Happy Birthday Olivia
Can I breathe now?
Yesterday was my granddaughter’s first birthday, Olivia Jane.
The image above is the beautiful cake Heather made for her daughter.
Celebrating is always fun. Especially when it involves your family members.
But yesterday was especially significant because we were told our granddaughter would most likely die before birth. “Trisomy 18” were the words they used. A genetic disorder.
But no one told Olivia.
I still remember when she came last year. I fell asleep around ten o’clock, knowing full well she would be coming any day, any hour.
My daughter woke me at midnight. “Mom, it’s Nathan on the phone.”
Half asleep I tried to focus. “Mom, it’s time, can you come?”
I was to watch the kids, so we tried getting a few things together, which is difficult when you’re half asleep.
I was anxious to get there, but scared to death at the same time.
I wanted Olivia to come, it’s just that I wanted her to stay, and no one could guarantee that.
The fifteen-minute-ride took too long. I prayed through my tears.
Arriving at my son’s house he met us outside. Heather was already in the van.
It was obvious he was scared.
“Mom, her water broke. I just had to leave it.”
“Go, go, go!” I softly yelled and then I gently waved to Heather as she gave a small brave smile.
As we walked into her house I burst into tears. Tears that had been stuffed inside me.
Cleaning up the bathroom, I prayed for Olivia. I praised God for who he was and thanked him. I didn’t know the outcome, but I knew he did. He had created her.
I prayed for Olivia’s safety, I prayed for Heather. And still I prayed that she would live. On November 18, 2014, I had written the poem, “I’m gonna pray, Olivia.”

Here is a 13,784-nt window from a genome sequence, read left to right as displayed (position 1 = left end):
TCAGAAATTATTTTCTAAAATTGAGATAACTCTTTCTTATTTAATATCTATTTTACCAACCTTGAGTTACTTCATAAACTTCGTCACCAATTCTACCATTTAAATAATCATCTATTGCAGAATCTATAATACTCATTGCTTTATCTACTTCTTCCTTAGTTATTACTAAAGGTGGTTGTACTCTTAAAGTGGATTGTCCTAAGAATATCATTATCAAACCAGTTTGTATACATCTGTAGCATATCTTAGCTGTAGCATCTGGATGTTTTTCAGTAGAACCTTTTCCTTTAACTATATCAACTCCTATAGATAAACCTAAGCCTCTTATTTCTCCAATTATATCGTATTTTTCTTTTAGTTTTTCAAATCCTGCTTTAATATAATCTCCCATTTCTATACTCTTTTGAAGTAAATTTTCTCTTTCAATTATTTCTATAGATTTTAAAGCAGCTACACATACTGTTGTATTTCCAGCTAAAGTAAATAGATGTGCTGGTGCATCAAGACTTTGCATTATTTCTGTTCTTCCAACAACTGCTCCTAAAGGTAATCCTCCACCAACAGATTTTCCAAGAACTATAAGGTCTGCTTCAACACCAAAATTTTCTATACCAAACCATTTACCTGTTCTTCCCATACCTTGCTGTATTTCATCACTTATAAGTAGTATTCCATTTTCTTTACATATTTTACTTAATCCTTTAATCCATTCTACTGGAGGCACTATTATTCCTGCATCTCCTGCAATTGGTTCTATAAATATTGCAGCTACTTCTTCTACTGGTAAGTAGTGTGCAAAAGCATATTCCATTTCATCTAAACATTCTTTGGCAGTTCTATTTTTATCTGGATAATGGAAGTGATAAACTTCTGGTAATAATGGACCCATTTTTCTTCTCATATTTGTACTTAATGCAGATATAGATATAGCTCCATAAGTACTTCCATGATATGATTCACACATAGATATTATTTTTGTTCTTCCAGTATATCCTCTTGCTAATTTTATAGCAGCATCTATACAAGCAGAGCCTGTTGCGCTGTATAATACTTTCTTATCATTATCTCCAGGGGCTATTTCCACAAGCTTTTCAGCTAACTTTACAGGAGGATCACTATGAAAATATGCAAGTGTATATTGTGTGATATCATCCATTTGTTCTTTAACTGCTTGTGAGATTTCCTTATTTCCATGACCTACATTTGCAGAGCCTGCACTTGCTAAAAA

But honestly, my prayer was that the doctors were wrong. I wanted Nathan and Heather’s 4th child to be as healthy as the others. I did NOT want her to have Trisomy 18.
Finally my daughter and I laid down. We knew morning would come soon enough for the sleeping munchkins upstairs.
It was about 5:00 when we got the call.
“Mom, can you bring the kids to meet their sister?”
I gasped, and then said, “Yes, I’ll get them ready.” No other words were spoken. I just got ready to meet my granddaughter.
And so I awakened her siblings. One almost 8, one 6, and Ruthie who was 1 1/2.
“It’s time to get up. Your sister is here.”
“She’s here?” Jude asked, looking puzzled.
“No, I mean she’s born,” I said, smiling at how literal kids are.
They moved groggily until I said, “Jude, don’t you want to see Olivia? She’s born!”
With that, Jude moved into high gear and then I worked on Charlie.
In a few minutes we were at the hospital. I explained why we were there.
I was asked to bring in the kids first and then I would get to meet her. I was more than glad to wait my turn, glad to see my son honor his family unit.
So I continued my ongoing conversation with God. One I had started when we found out the baby had Trisomy 18.
Heather’s parents were also there waiting to meet this special new addition.
We didn’t know how long we’d get to know her, but we knew it was God’s grace that allowed us the opportunity.
And when my turn came, I sat and smiled as tears rolled down my face. For there I was holding a miracle.
And now we just celebrated Olivia’s birthday.
Surrounded by those who have prayed for this little one and lifted the family in prayer, we were all thankful to be part of this special day. A day we never thought would come.
God, you didn’t answer my prayers, but you did let us all meet her and love her.
And we give you all the praise.
I remember asking Charlie why his little sister was named Olivia.
“Is it because of the little pig in the children’s book, Olivia?”
“No,” he said, acting a bit irked.
“O-live-ee-uh. We called her that because it had live in it. We want her to live.”
At Olivia’s party, we were given little red bracelets with the words “Oh Live” on them.
We were encouraged to wear them and to remember to live life. To live the hard, scary parts as well as the other parts. To not let fear hamper us in our day-to-day.
I smile as I think of last night and how we sang “Happy Birthday” to Olivia.
It’s awesome being able to see a miracle up close.
Thank you God.
About Anne Peterson
I write words you can feel, sometimes they rhyme. If I'm not writing, I'm telling stories from my head, to little ones who call me grandma.